Don't move here, and I'm not saying that because I want to keep this place so supposedly cool. I'm saying it because it is incredibly overrated, and it just might (if you have a family) be the most regrettable decision you ever make. The real estate brochures will all tell you what a Shangri La this is, and yet, for the life of me, I can't see how this place is so great. Yes, it has good things, but.....SO DO OTHER PLACES. For anyone over 35, actually other places have much more to offer, honestly. There isn't a single thing that this city has a monopoly on, and there are so many things that it doesn't have (comfortable weather, natural splendor, good museum system, helpful public transportation, pro sports, modesty, etc.) Yes, I do say "natural splendor," because, well, there are no mountains or beaches anywhere nearby, and the scrubby paths here hardly qualify as hiking trails in most places.
Beyond this, it is quite misleading to say that it's very cheap. Maybe that is true for people from Cali or other high-profile places, but, as a resident, you pay plenty for taxes. It just is paid by different means (property, toll roads, high sales tax).

The place does have a promising economic situation, yes, but for people in the non-tech sectors, it's not nearly as rosy of an outlook. IN some of these industries, too, you are definitely treated as an outsider if non-native. This is understandable, considering all the influx into here, but still, it's frustrating to go through.

Last but not least, you know what is so weird about this city? That it thinks it's so special. I, for one, am counting down the days until I can chalk it up to past mistakes.

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  7/10/2016
Visiting Austin-Great Impression
I have never lived in Austin, but have visited many times and have received a good vibe from the city. First of all, people who live there really seem to love it and are welcoming. I've been in bars and had people come up to me (both genders) and start conversations and seem very friendly. Not just once, but on several occasions. And not in a I'm drunk and looking for companionship sort of way, but it a genuinely friendly matter. Being from the south, this was foreign to me, as people seem to converse with you only if you are in a mutual group or if they are intoxicated in most occasions. However, I do think this is more of a place for younger (20-35 year olds) people, rather than adults looking for a more mature setting. It feels like a laid-back, large college town, which is not for everybody, though it may have changed since I last visited (2013). Compared to larger, fast cities, it's probably a step back in terms of amenities, though I was impressed with some of the offerings (the Whole Foods Corporate HQ and its 2-3 story grocery is definitely worth a visit, and there is a Fry's, several Trader Joes, and Google Fiber). I live in Nashville, and for younger people who are looking for booming, friendly transplant cities, Austin feels like it is several generations ahead of TN. A very clean city with plenty of personality. If you are young at heart, this is the place for you.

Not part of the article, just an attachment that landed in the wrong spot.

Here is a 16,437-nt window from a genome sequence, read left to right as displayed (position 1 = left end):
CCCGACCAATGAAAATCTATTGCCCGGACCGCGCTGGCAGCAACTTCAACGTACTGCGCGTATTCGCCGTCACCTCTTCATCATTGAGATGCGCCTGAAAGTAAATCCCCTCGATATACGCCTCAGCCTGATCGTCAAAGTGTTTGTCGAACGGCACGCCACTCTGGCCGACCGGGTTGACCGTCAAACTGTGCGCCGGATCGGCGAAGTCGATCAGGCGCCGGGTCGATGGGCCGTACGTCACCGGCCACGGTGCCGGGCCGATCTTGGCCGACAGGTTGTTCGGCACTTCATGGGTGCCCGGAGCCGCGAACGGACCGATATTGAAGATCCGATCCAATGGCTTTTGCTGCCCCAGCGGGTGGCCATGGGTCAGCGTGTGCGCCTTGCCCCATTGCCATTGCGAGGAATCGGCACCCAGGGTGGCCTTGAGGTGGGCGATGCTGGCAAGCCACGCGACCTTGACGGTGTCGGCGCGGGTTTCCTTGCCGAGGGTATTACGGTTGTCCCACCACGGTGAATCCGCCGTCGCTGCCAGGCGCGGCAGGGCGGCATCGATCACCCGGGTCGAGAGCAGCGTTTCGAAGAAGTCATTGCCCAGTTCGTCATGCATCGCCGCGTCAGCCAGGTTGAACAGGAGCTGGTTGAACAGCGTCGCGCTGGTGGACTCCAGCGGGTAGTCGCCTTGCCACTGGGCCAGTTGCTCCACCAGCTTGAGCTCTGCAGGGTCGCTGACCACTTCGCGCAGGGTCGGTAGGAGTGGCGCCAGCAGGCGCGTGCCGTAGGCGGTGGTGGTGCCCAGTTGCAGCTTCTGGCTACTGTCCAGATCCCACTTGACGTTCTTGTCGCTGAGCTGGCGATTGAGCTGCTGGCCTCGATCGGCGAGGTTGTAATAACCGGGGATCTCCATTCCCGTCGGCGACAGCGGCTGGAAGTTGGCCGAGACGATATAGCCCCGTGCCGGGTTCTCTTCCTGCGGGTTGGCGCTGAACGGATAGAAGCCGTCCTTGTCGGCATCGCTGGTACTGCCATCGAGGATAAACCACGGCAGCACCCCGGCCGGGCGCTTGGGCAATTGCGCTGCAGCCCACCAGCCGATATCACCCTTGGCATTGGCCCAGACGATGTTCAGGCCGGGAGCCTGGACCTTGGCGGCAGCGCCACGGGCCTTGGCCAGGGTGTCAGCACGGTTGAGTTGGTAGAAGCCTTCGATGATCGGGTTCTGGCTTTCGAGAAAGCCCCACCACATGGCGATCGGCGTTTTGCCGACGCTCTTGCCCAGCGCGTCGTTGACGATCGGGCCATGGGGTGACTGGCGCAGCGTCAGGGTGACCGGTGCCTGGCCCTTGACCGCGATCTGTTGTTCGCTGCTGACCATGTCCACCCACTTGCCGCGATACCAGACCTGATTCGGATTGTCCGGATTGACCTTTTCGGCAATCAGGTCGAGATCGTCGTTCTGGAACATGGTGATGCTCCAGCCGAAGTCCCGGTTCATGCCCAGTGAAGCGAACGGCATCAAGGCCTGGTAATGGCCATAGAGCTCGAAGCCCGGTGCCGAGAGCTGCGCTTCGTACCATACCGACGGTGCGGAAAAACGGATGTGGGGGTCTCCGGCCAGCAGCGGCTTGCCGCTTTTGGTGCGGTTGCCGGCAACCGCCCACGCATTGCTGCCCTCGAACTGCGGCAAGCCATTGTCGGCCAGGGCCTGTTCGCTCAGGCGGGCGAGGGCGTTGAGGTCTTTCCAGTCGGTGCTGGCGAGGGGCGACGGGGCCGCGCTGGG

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  3/7/2016
Born and raised in Austin, Texas
It is not secret that Austin is a great place to live. I was born here and have lived in central Austin much of my life. It is crazy to see how much my town has turned into an internationally known big city. I am a residential Realtor and one thing I always say to my clients moving to Austin is that "people here want you to love Austin and feel welcome." In addition to all of things you hear about how great Austin is, friendly people is what keeps it real.

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  1/5/2016
Great for many, not for everyone
Austin has a great blend of things to offer; outdoors, bars/clubs, community initiatives, arts, dance and music. Depending on where you want to live, you can get a somewhat reasonably priced place, granted you had better be a professional or semi-successful creative type. You cannot afford to live comfortably alone in Austin on less than $40/$45k a year. There are major issues with traffic for this size of city, but, i have yet to get almost run off the road ( Houston, San Antonio, Vegas)or aggressively honked/yelled at (NYC, Atlanta) . Over hyping of certain neighborhoods drive up costs, but, what popular city hasn't experienced that? Austin will never be the ultra-cheap sleepy college town it was, get over it, time changes things. I've been here over 10 years and if I did not see positive changes I would've left. Austin wont be for everyone, just like any other place on this site, don't bash Austin on every aspect because you weren't a fit!